The last several weeks, I’ve attended a local figure drawing/painting session in which there is only one pose for the full time. The last couple of times I’ve attended, I’ve done oil portraits.
The portrait from the first week was pretty awful. Last night’s was not exactly good, but not nearly as bad. Maybe I’ll post them when I have something a little better to compare them to.
This is the first work I’ve done with portraits or figures in about three years, so I am not surprised that some of my skills have gotten rusty. One skill that has improved, however, is mixing flesh tones. I remember, when I was taking figure painting classes, having a heck of a time getting flesh tones that looked even approximately convincing, even when I could take my time over a multi-session pose of 9 or 12 hours. The poses I’ve been working from lately are only 2.5 hours, but I now find paint mixing to be relatively straightforward.
Because these are pretty short poses, I have not worried too much about getting exactly the right hue, instead choosing to concentrate of value, chroma, and shape. I’m working with a very limited palette in which flesh tones are mixed from lead white, raw sienna, burnt sienna, and raw umber. (I’ve also used some black and some ultramarine for dark hair and background.) The flesh tones are basically convincing, however: others at the session have remarked on it and my wife, who remembers my previous struggles, has mentioned that these flesh tones seem better. I should note that, thus far, the subjects have been Caucasian, although I don’t think I would have any greater trouble painting folks of less pallor.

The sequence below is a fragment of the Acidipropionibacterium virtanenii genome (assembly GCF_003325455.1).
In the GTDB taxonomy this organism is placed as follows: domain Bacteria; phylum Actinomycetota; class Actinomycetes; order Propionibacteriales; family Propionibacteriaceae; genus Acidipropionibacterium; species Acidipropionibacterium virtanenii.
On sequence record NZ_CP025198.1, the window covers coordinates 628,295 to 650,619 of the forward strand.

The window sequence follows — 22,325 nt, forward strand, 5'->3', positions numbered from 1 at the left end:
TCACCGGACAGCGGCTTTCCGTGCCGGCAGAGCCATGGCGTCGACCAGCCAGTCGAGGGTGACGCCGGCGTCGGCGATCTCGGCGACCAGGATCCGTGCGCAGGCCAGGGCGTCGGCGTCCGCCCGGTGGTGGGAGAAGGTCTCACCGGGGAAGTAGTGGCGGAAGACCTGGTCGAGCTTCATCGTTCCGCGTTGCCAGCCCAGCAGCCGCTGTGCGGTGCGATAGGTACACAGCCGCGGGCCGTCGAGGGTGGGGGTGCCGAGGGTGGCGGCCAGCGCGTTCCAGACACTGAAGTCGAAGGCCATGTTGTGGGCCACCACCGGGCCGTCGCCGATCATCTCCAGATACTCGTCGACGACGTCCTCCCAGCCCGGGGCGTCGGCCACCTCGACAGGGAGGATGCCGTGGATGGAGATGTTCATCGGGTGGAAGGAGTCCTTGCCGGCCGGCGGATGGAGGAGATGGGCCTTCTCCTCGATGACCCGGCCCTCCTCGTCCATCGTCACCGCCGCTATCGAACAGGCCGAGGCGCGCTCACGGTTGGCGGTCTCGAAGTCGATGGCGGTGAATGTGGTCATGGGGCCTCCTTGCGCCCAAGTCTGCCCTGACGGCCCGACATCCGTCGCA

I’m not sure why this aspect of painting has become easier, except for all the practice I’ve put in mixing still life colors over the last couple of years. The very simple palette seems to help as well.
Now if I can just get the shape of the head down correctly in paint, I’ll be just fine.
7 May 2009: On further reflection, I think that one of the things I’ve learned over the last couple of years, even with a very limited palette, is much better control over chroma. Many artists mix overly intense skin tones. Most people’s skin is very low in chroma. Even when using relatively dull earth colors, you often need to cut the chroma of your mixes to get accurate color. For these portrait studies, I’ve been using raw umber for that purpose, as it’s chroma is very, very low.